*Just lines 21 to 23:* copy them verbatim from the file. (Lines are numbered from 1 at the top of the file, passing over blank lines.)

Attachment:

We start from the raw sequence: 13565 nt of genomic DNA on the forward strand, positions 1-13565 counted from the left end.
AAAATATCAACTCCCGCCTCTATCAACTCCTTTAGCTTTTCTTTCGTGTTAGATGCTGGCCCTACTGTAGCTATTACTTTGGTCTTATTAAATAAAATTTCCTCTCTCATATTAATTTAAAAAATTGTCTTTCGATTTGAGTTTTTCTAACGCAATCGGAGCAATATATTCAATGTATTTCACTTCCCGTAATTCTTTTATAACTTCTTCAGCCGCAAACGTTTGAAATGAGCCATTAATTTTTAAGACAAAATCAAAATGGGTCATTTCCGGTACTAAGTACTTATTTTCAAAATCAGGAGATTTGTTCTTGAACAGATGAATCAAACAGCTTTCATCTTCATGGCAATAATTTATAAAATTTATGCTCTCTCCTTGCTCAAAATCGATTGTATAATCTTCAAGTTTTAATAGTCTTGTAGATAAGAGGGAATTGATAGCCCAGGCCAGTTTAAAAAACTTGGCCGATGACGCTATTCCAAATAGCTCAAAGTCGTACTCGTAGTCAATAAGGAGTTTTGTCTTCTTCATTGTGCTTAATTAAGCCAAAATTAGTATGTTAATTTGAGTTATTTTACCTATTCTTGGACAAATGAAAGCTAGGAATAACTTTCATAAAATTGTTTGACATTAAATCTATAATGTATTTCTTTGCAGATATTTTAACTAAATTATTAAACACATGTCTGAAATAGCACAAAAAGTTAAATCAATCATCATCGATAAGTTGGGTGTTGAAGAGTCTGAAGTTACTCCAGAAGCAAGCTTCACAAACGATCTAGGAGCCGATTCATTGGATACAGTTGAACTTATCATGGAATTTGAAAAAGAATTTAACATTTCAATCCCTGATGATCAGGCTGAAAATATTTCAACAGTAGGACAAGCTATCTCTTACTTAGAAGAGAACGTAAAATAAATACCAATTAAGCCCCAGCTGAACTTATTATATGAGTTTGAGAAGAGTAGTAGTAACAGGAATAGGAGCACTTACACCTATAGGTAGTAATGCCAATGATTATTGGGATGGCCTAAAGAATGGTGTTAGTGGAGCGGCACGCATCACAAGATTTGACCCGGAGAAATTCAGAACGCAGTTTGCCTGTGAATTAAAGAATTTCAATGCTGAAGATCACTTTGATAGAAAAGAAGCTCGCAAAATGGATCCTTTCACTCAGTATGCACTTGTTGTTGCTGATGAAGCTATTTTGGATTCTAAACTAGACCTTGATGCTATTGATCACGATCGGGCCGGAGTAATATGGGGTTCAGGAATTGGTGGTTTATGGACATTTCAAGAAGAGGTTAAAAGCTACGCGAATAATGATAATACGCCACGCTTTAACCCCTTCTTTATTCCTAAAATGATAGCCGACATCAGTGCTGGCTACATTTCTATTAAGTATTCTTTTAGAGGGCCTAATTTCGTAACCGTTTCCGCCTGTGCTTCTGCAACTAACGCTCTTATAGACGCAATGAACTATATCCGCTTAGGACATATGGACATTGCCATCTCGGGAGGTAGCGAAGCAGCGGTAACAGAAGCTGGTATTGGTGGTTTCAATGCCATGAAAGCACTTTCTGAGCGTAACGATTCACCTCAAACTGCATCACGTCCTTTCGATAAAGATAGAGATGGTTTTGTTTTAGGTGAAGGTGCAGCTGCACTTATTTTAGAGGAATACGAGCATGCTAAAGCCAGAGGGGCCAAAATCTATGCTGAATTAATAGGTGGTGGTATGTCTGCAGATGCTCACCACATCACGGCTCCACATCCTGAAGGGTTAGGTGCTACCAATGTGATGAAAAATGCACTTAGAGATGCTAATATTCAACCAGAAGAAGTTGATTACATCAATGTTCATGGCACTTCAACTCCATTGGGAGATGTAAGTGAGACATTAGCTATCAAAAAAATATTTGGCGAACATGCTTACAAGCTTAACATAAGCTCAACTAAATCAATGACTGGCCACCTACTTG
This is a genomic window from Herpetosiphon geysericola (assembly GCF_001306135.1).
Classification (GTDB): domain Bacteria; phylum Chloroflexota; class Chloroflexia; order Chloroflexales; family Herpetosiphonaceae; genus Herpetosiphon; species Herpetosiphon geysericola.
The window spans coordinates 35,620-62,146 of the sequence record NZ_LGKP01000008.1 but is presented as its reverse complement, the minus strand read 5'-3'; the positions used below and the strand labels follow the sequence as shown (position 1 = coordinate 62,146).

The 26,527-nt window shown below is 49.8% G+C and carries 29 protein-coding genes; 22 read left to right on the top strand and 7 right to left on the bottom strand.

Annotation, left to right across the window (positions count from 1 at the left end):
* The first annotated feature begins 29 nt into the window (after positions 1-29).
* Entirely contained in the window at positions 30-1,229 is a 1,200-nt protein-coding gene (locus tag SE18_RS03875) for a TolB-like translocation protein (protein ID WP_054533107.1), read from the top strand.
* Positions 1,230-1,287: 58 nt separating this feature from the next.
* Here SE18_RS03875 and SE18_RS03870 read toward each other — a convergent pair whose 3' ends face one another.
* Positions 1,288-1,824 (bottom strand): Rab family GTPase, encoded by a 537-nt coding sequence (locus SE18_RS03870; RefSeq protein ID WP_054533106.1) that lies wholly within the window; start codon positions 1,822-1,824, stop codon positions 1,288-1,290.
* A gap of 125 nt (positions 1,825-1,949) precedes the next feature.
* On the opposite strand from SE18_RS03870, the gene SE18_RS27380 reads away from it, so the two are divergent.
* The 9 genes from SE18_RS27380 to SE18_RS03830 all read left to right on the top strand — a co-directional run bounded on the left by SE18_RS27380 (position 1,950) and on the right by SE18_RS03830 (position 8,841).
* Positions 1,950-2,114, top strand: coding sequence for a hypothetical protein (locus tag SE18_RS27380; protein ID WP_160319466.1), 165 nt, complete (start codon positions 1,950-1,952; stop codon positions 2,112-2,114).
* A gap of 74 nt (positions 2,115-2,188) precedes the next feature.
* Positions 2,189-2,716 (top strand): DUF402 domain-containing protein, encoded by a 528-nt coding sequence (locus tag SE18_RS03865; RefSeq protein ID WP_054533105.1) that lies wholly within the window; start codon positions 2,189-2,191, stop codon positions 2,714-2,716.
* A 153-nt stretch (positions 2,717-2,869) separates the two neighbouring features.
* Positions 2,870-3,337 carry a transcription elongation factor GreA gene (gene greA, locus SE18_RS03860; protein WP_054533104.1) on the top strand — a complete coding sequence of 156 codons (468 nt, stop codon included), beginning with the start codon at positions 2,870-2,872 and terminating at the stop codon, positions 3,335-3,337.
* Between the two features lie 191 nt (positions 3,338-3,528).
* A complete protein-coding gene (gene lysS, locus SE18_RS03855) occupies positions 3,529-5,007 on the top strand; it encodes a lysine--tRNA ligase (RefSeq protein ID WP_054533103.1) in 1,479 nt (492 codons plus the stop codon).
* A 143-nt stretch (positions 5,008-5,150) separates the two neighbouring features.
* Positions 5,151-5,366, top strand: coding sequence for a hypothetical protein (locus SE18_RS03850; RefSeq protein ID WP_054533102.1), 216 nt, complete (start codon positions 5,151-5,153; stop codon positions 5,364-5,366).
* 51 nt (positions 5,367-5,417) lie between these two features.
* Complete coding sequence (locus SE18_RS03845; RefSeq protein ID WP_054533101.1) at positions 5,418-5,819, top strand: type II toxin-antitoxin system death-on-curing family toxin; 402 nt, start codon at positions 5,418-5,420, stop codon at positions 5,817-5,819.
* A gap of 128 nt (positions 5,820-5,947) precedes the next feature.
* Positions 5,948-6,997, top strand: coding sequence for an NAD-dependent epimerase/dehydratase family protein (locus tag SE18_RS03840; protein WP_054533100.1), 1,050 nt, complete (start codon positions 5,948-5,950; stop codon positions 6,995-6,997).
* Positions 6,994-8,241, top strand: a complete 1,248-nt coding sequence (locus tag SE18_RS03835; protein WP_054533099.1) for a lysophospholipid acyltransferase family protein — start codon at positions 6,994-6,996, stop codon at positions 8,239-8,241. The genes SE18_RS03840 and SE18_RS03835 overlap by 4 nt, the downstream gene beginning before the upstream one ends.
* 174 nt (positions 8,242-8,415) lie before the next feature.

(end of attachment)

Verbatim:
* Between the two features lie 191 nt (positions 3,338-3,528).
* A complete protein-coding gene (gene lysS, locus SE18_RS03855) occupies positions 3,529-5,007 on the top strand; it encodes a lysine--tRNA ligase (RefSeq protein ID WP_054533103.1) in 1,479 nt (492 codons plus the stop codon).
* A 143-nt stretch (positions 5,008-5,150) separates the two neighbouring features.